Leading decision making is leading the conversation that improves the quality of those decisions. The primary job of a leader is not to make most of the day-to-day decisions, but to lead in such a way that the people who do make them make better decisions than they would alone. If strategy is the adaptation of planning to the real world of competition and conflict, then decision-making is the real-time response of leadership to the unexpected challenges of execution. While leaders also make decisions during the planning process, it is the decisions made under pressure that advance careers and create legacies.
Decisions are usually defined by three distinct characteristics, each challenging a different part of the leader’s character. First, decisions can be classified as either simple or complex. The degree of complexity is usually determined by data: how much information is needed to make an intelligent decision and how much of that data is actually available. How leaders interpret these factors usually depends on their personalities. Some leaders are prepared to make decisions based on limited or even faulty information. They are typically described as “decisive,” when in fact they may merely be impetuous. Others wait until they have every bit of information before they finally make their decision–and risk missing the window of opportunity for success. They are described as everything from “patient” and “prudent” to “indecisive” and “cowardly.”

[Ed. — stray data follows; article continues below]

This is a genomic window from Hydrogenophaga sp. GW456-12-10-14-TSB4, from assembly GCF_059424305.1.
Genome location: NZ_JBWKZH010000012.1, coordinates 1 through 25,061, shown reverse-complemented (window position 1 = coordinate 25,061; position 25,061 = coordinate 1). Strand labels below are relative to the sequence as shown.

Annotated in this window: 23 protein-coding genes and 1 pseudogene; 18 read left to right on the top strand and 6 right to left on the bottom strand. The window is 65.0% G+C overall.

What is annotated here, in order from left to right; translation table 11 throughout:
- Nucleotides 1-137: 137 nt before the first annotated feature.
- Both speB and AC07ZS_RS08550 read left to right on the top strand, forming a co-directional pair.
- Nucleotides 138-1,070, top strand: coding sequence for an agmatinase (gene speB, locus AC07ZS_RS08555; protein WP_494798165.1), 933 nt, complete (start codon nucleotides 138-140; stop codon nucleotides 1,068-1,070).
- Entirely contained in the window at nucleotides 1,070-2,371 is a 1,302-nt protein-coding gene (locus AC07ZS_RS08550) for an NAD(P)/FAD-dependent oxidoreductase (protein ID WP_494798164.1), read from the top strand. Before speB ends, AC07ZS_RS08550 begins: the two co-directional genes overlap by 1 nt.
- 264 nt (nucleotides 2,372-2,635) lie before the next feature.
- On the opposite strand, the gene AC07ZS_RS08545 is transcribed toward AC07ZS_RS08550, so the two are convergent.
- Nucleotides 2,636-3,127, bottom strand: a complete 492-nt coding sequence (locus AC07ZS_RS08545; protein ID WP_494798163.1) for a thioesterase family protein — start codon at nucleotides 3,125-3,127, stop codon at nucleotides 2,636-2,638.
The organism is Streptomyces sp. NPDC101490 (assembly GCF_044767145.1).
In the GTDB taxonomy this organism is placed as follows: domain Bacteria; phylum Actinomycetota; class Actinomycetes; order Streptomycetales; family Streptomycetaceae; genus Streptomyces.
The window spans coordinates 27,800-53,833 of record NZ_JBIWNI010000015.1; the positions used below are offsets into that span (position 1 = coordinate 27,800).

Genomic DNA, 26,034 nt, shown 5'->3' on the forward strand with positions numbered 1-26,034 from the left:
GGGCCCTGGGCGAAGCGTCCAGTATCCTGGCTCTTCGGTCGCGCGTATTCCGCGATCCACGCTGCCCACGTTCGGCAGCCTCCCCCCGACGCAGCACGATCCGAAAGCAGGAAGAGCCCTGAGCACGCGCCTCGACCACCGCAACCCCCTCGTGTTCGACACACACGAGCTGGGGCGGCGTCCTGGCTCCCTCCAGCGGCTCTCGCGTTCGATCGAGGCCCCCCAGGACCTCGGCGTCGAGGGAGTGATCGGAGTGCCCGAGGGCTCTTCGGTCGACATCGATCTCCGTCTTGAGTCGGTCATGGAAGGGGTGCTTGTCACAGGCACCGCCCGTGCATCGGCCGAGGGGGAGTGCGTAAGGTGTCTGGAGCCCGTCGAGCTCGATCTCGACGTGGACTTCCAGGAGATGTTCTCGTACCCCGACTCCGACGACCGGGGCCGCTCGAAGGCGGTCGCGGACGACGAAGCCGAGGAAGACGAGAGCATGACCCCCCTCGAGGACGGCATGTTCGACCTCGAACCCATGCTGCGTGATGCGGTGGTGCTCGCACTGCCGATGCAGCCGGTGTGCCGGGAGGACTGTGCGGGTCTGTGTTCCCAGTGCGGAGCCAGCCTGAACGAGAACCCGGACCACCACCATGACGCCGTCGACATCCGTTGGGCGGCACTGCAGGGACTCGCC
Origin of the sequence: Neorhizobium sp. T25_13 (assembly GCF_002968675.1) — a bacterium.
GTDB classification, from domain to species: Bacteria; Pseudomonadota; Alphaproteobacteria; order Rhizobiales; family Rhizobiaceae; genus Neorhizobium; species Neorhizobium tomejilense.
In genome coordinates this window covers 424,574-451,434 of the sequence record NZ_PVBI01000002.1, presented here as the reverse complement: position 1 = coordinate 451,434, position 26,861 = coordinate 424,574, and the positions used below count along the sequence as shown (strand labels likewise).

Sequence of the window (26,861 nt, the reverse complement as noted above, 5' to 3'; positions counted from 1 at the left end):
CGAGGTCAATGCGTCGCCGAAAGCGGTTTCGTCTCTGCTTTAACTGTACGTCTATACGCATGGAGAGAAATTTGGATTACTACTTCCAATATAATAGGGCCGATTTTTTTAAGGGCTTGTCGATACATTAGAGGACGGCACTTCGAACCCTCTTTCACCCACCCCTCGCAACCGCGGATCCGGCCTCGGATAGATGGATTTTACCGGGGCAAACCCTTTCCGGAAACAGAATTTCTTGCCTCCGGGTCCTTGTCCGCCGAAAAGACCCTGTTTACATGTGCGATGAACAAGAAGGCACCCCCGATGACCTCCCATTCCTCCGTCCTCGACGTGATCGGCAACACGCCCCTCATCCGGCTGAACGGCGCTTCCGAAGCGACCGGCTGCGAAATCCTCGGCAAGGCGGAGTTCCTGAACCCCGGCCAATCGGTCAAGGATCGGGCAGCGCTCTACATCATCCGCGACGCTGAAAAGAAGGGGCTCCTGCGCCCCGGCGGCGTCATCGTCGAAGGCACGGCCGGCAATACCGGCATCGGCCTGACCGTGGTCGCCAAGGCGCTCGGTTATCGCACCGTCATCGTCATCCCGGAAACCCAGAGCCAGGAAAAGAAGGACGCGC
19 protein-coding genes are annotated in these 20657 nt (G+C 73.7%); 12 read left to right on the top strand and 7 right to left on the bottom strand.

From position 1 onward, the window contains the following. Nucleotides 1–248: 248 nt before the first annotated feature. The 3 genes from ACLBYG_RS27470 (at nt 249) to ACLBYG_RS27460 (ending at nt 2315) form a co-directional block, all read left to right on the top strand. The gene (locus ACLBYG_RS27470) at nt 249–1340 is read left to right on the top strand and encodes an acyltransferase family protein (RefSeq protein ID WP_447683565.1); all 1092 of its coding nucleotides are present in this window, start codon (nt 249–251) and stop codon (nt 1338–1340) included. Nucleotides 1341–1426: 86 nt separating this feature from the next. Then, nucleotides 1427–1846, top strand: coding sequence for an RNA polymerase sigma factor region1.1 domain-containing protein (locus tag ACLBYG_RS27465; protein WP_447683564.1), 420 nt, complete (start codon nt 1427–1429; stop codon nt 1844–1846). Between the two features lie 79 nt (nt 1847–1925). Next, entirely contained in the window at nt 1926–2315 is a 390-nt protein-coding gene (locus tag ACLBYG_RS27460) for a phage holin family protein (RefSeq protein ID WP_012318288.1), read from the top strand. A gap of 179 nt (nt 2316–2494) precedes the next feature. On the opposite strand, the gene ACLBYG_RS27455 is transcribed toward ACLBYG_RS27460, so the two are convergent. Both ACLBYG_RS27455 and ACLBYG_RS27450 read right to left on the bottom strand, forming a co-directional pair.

Second, decisions can be characterized as easy or difficult. Easy decisions typically have one obvious solution or few real consequences, or both. These easy decisions are usually snapped up way down in the organization by people who wish to score points with superiors or look like they are in command. Meanwhile, the difficult decisions are kicked upward until they reach someone who is either brave enough to take it on or, more likely, has no choice. This cherry-picking of easy decisions, made for political rather than pragmatic reasons, is another reason why excellent leaders enforce institutional cultures that drive decision making back down the organizational chart, placing responsibility on the people best positioned and equipped to make decisions.
In the very best organizations, leaders create a culture based on the principle of personal autonomy and responsibility, in which decision making is not only pushed down to the right people, but those acts are subsequently recognized and rewarded by the rest of the team. This culture is very difficult to develop, mainly because it goes against people’s natural risk aversion, but ultimately it creates value in both the speed of decision making and the quality of the decisions.
Finally, there are pleasant and unpleasant decisions. Everyone likes to make pleasant positive decisions, but nobody likes to make or communicate unpleasant decisions. These are difficult moments for even the most gifted leader.
The speed of decision making is the cycle time of the organization. Nothing determines an organization’s ability to move in its market with agility and speed so much as its ability to make decisions quickly and efficiently. It is important for a leader to know on which side time is located–with them or against them.